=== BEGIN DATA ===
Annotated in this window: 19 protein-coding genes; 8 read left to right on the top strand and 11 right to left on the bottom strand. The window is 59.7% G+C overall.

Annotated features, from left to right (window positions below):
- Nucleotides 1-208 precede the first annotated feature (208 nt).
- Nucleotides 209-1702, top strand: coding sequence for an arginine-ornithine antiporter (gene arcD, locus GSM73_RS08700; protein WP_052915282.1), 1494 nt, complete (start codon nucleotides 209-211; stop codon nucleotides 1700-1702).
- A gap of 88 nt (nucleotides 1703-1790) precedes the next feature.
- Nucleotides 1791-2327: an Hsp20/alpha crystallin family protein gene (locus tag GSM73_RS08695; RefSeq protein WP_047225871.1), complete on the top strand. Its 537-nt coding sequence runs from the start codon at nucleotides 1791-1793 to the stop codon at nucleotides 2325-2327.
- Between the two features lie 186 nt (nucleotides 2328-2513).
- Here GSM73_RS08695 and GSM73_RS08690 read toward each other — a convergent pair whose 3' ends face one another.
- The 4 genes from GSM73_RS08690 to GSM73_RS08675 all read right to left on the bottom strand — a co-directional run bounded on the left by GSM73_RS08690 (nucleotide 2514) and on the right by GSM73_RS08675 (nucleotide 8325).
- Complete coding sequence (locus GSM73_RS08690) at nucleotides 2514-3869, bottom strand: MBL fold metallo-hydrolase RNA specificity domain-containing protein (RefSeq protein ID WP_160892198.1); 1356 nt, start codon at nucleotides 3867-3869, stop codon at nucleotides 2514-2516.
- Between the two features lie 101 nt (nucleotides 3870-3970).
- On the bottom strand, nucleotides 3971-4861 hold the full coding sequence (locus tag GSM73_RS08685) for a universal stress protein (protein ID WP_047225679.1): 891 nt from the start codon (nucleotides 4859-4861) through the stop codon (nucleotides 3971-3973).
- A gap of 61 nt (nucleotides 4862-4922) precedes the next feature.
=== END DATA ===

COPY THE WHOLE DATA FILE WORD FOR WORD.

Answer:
Annotated in this window: 19 protein-coding genes; 8 read left to right on the top strand and 11 right to left on the bottom strand. The window is 59.7% G+C overall.

Annotated features, from left to right (window positions below):
- Nucleotides 1-208 precede the first annotated feature (208 nt).
- Nucleotides 209-1702, top strand: coding sequence for an arginine-ornithine antiporter (gene arcD, locus GSM73_RS08700; protein WP_052915282.1), 1494 nt, complete (start codon nucleotides 209-211; stop codon nucleotides 1700-1702).
- A gap of 88 nt (nucleotides 1703-1790) precedes the next feature.
- Nucleotides 1791-2327: an Hsp20/alpha crystallin family protein gene (locus tag GSM73_RS08695; RefSeq protein WP_047225871.1), complete on the top strand. Its 537-nt coding sequence runs from the start codon at nucleotides 1791-1793 to the stop codon at nucleotides 2325-2327.
- Between the two features lie 186 nt (nucleotides 2328-2513).
- Here GSM73_RS08695 and GSM73_RS08690 read toward each other — a convergent pair whose 3' ends face one another.
- The 4 genes from GSM73_RS08690 to GSM73_RS08675 all read right to left on the bottom strand — a co-directional run bounded on the left by GSM73_RS08690 (nucleotide 2514) and on the right by GSM73_RS08675 (nucleotide 8325).
- Complete coding sequence (locus GSM73_RS08690) at nucleotides 2514-3869, bottom strand: MBL fold metallo-hydrolase RNA specificity domain-containing protein (RefSeq protein ID WP_160892198.1); 1356 nt, start codon at nucleotides 3867-3869, stop codon at nucleotides 2514-2516.
- Between the two features lie 101 nt (nucleotides 3870-3970).
- On the bottom strand, nucleotides 3971-4861 hold the full coding sequence (locus tag GSM73_RS08685) for a universal stress protein (protein ID WP_047225679.1): 891 nt from the start codon (nucleotides 4859-4861) through the stop codon (nucleotides 3971-3973).
- A gap of 61 nt (nucleotides 4862-4922) precedes the next feature.